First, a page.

When I examine the explosion of mobile over the last few years, I unfortunately see some parallels to early days of the Web when newspapers and media struggled to embrace the new distribution method.
Let me explain. Back in the mid-90’s hard copy publications – newspapers, magazines, trade publications – were the go-to sources of printed information. The press and media (specifically those selling the written word) were the gatekeepers of content and they liked it that way. Most believed that putting their content out on the Web would cannibalize sales of their hard copy publications.
It took a long time for this group to realize there were ways to give people the information online and still make money. Some adapted and did well. Many saw steep declines in revenue and took action – like paywalls, online subscriptions, etc. – as a strategy. Ultimately, many media outlets simply vanished under the mounting pressure of plummeting ad dollars.. Of course, there is more to the complex issue – add in the start of blogging, the start of social media and the sharing economy on the horizon, search becoming a new method of uncovering information and other factors. It’s complicated, but you get the gist.
These content organizations had everything going for them – content creators, editors, distribution, recognized brand names and more. Yet most still failed or were unwilling to adapt.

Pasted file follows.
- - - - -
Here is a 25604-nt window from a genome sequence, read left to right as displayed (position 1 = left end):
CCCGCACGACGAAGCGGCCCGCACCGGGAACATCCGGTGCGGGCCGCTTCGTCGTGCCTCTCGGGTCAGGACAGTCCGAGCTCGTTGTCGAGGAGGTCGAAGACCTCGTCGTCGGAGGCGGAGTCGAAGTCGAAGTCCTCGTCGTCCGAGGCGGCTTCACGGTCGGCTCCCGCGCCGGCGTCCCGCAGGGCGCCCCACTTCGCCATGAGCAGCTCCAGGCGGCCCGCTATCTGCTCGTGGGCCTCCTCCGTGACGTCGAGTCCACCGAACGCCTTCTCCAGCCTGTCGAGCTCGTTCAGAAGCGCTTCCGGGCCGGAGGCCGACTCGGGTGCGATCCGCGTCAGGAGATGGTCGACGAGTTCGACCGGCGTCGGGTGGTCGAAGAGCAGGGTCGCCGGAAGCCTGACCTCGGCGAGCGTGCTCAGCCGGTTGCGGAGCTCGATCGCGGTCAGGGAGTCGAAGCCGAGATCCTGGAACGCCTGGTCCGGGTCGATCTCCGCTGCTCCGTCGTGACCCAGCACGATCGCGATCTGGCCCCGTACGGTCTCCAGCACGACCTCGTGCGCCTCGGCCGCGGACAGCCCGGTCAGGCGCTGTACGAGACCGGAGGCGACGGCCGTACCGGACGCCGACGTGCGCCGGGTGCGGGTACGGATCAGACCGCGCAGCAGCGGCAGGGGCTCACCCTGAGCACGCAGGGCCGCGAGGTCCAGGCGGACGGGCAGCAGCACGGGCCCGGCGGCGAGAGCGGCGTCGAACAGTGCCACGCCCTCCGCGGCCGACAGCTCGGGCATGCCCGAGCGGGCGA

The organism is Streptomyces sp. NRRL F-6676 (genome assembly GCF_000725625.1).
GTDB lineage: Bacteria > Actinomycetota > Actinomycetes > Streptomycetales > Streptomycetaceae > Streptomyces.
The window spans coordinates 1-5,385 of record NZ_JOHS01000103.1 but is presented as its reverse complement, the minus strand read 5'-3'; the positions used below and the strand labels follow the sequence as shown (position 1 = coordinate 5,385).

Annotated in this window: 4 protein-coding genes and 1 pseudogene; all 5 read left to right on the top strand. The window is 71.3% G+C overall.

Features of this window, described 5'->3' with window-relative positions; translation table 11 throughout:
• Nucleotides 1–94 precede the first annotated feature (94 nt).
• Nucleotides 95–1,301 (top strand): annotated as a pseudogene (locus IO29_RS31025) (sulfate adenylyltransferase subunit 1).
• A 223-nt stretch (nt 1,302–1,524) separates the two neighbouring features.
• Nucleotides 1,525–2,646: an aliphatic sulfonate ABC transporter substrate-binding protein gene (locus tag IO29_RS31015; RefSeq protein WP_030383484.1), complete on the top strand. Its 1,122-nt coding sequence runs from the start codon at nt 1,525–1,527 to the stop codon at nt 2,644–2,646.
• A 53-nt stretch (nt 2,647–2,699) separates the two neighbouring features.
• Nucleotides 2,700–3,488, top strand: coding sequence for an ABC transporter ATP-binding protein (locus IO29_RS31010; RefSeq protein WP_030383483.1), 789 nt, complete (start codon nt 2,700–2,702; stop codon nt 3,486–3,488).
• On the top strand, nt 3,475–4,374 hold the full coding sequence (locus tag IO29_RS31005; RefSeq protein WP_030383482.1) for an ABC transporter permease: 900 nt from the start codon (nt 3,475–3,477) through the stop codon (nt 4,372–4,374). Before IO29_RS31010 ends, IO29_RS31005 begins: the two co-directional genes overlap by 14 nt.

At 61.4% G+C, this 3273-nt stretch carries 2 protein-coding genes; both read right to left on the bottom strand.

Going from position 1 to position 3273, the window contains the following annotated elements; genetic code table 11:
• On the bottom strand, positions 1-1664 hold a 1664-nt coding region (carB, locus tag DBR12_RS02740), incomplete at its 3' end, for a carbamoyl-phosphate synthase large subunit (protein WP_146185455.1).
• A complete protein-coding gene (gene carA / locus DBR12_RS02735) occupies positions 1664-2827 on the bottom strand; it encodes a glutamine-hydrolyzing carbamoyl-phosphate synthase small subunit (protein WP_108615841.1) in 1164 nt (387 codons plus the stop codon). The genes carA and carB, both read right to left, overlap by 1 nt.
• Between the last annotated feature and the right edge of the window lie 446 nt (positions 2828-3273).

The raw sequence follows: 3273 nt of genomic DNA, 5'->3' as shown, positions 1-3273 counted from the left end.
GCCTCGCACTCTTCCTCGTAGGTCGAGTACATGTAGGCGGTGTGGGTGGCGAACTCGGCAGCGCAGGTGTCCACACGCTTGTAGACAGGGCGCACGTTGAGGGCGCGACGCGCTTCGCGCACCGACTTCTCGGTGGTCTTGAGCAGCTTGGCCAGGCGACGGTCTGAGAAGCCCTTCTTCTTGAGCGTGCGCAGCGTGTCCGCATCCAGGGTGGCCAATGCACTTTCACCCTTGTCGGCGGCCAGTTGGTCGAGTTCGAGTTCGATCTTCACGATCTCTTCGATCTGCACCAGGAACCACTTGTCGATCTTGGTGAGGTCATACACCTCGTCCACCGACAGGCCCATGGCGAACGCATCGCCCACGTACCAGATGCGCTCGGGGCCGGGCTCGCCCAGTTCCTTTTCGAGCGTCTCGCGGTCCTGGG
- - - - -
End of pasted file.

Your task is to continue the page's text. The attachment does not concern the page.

I see some of this history repeating itself as the mobile commerce explosion takes place. Many retailers that made their name in brick and mortar are falling horribly short in evolving in the new mobile world. Often times big, legacy brands are being usurped by smaller, nimbler upstarts that have their roots only online.
Sure, there are some retailers who get it and are thriving, but still there are some unwilling to change their old world mindset. Retailers are in the business of selling goods. That means they need to do that how and where the consumers want to buy. And right now that purchase journey includes online and offline.
I see so many retailers that are not willing to invest in the proper infrastructure required to make mobile a priority. That means going beyond a simple online presence that allows for the most basic shopping experience. Retailers can not just have a website and try to coordinate with their brick and mortar stores. That doesn’t work.
Mobile is a seismic shift that requires a new way of thinking. And maybe even adjusting to the notion that ecommerce is not just a passive or incremental venue generator for a retailer’s business, but rather THE driving force for purchases right now.
There are many ways to embrace this idea – having a site that uses responsive design, a dedicated mobile only site, or creating a mobile app. These options need to be combined with email, search, social, retargeting, personalization and other online marketing efforts. Also, using innovative tactics (like Target has recently embraced) for inventory management, fulfillment and delivery (including in-store pickup options), SMS delivery notifications and more can take mobile efforts from basic to standout.
I can’t emphasize enough that retailers who fail to embrace this new mobile shopping economy are doomed to perish and likely meet the same ate that big newspapers did. Seriously, when was the last time you read a printed version of newspaper?